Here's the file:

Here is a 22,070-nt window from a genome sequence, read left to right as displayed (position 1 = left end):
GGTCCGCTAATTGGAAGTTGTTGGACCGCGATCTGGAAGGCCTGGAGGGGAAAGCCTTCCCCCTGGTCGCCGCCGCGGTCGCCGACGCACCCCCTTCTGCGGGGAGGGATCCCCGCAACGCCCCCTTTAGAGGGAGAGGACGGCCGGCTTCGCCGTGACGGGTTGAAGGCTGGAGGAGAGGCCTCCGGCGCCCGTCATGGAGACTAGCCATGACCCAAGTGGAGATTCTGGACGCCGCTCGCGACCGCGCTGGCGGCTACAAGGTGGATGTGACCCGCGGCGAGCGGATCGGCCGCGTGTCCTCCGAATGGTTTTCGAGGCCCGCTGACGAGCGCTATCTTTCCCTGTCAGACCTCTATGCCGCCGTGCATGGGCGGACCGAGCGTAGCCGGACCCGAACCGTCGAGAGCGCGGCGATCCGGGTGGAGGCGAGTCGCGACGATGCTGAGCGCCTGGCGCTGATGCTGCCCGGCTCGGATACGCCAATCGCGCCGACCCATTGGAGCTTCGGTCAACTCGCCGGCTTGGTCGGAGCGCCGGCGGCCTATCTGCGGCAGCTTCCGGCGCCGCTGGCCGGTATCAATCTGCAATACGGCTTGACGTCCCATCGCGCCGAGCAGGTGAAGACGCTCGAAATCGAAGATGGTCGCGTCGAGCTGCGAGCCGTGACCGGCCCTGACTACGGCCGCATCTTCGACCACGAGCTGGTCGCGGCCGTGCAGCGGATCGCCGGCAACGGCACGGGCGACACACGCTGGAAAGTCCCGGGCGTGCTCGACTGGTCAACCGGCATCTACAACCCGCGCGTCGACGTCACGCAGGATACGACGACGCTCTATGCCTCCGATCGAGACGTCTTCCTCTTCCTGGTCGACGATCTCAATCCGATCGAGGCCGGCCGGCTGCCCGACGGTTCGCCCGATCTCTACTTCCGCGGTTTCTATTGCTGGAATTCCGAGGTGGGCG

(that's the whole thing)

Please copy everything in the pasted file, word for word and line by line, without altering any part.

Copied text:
Here is a 22,070-nt window from a genome sequence, read left to right as displayed (position 1 = left end):
GGTCCGCTAATTGGAAGTTGTTGGACCGCGATCTGGAAGGCCTGGAGGGGAAAGCCTTCCCCCTGGTCGCCGCCGCGGTCGCCGACGCACCCCCTTCTGCGGGGAGGGATCCCCGCAACGCCCCCTTTAGAGGGAGAGGACGGCCGGCTTCGCCGTGACGGGTTGAAGGCTGGAGGAGAGGCCTCCGGCGCCCGTCATGGAGACTAGCCATGACCCAAGTGGAGATTCTGGACGCCGCTCGCGACCGCGCTGGCGGCTACAAGGTGGATGTGACCCGCGGCGAGCGGATCGGCCGCGTGTCCTCCGAATGGTTTTCGAGGCCCGCTGACGAGCGCTATCTTTCCCTGTCAGACCTCTATGCCGCCGTGCATGGGCGGACCGAGCGTAGCCGGACCCGAACCGTCGAGAGCGCGGCGATCCGGGTGGAGGCGAGTCGCGACGATGCTGAGCGCCTGGCGCTGATGCTGCCCGGCTCGGATACGCCAATCGCGCCGACCCATTGGAGCTTCGGTCAACTCGCCGGCTTGGTCGGAGCGCCGGCGGCCTATCTGCGGCAGCTTCCGGCGCCGCTGGCCGGTATCAATCTGCAATACGGCTTGACGTCCCATCGCGCCGAGCAGGTGAAGACGCTCGAAATCGAAGATGGTCGCGTCGAGCTGCGAGCCGTGACCGGCCCTGACTACGGCCGCATCTTCGACCACGAGCTGGTCGCGGCCGTGCAGCGGATCGCCGGCAACGGCACGGGCGACACACGCTGGAAAGTCCCGGGCGTGCTCGACTGGTCAACCGGCATCTACAACCCGCGCGTCGACGTCACGCAGGATACGACGACGCTCTATGCCTCCGATCGAGACGTCTTCCTCTTCCTGGTCGACGATCTCAATCCGATCGAGGCCGGCCGGCTGCCCGACGGTTCGCCCGATCTCTACTTCCGCGGTTTCTATTGCTGGAATTCCGAGGTGGGCG